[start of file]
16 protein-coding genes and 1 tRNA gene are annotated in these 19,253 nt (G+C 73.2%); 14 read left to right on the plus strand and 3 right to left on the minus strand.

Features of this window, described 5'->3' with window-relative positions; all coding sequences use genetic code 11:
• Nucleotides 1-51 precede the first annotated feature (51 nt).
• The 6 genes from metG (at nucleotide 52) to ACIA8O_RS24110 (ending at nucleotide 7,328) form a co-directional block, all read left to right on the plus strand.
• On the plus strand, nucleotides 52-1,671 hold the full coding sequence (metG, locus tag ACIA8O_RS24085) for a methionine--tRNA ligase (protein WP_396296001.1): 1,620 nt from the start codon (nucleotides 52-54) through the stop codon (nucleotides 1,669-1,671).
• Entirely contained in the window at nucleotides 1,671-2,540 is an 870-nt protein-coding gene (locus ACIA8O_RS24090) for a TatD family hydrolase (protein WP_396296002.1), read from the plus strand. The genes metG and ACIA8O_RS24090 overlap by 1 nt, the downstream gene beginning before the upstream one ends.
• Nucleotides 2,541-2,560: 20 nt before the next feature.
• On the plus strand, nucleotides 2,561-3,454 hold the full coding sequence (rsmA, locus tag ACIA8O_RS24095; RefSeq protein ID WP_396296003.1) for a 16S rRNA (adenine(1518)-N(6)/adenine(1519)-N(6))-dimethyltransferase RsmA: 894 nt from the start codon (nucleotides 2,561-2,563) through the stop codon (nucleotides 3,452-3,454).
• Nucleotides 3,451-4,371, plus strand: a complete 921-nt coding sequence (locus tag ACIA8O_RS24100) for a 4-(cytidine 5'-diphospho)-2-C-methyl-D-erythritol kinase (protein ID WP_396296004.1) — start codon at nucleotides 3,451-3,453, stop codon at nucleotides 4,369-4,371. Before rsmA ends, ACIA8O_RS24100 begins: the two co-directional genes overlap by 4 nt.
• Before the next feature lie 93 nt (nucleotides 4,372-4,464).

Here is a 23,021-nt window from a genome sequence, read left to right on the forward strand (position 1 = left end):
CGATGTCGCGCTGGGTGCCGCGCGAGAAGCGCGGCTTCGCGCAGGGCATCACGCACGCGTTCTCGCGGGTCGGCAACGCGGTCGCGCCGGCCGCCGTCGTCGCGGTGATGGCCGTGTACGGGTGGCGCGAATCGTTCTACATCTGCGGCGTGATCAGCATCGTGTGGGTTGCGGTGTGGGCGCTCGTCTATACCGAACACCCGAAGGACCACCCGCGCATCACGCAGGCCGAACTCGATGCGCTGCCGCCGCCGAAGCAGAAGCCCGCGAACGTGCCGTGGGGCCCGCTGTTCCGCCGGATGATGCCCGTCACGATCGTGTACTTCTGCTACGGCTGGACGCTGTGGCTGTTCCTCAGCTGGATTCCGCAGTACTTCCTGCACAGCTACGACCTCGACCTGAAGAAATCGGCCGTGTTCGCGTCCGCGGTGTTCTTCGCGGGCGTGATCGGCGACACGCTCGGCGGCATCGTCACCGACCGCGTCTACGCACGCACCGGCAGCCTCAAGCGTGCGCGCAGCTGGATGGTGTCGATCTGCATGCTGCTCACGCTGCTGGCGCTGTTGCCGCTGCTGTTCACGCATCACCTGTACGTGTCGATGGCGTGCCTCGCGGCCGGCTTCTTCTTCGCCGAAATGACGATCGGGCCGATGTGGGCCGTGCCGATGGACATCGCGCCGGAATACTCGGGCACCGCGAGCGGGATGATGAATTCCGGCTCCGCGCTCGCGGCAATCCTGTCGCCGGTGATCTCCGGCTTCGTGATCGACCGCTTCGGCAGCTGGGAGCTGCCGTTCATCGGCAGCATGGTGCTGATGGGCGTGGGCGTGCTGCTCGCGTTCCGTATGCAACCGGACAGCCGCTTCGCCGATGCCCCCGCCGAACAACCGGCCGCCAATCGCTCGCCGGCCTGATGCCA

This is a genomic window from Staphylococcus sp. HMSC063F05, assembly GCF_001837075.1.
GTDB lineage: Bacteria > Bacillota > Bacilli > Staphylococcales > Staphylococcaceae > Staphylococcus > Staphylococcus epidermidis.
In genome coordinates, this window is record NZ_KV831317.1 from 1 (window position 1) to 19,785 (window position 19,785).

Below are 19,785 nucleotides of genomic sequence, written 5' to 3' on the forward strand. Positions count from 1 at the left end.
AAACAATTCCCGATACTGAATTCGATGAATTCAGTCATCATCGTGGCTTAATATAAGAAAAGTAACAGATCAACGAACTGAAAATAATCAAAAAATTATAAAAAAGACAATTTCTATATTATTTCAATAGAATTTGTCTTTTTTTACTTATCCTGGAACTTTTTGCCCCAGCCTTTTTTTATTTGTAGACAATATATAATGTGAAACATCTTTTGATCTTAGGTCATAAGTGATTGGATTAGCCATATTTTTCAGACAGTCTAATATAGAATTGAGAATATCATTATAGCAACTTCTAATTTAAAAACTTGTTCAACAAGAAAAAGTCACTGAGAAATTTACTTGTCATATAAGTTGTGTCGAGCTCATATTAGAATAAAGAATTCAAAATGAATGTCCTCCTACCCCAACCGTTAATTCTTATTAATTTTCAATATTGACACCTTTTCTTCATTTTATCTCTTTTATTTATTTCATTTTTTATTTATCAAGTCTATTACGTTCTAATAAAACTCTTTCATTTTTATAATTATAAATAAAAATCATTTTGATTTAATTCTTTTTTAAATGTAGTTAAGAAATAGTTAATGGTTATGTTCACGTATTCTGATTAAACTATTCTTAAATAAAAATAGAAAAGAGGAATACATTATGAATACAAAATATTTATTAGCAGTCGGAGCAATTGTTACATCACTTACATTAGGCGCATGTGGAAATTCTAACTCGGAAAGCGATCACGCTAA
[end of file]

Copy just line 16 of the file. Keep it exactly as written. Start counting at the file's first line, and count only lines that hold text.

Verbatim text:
Below are 19,785 nucleotides of genomic sequence, written 5' to 3' on the forward strand. Positions count from 1 at the left end.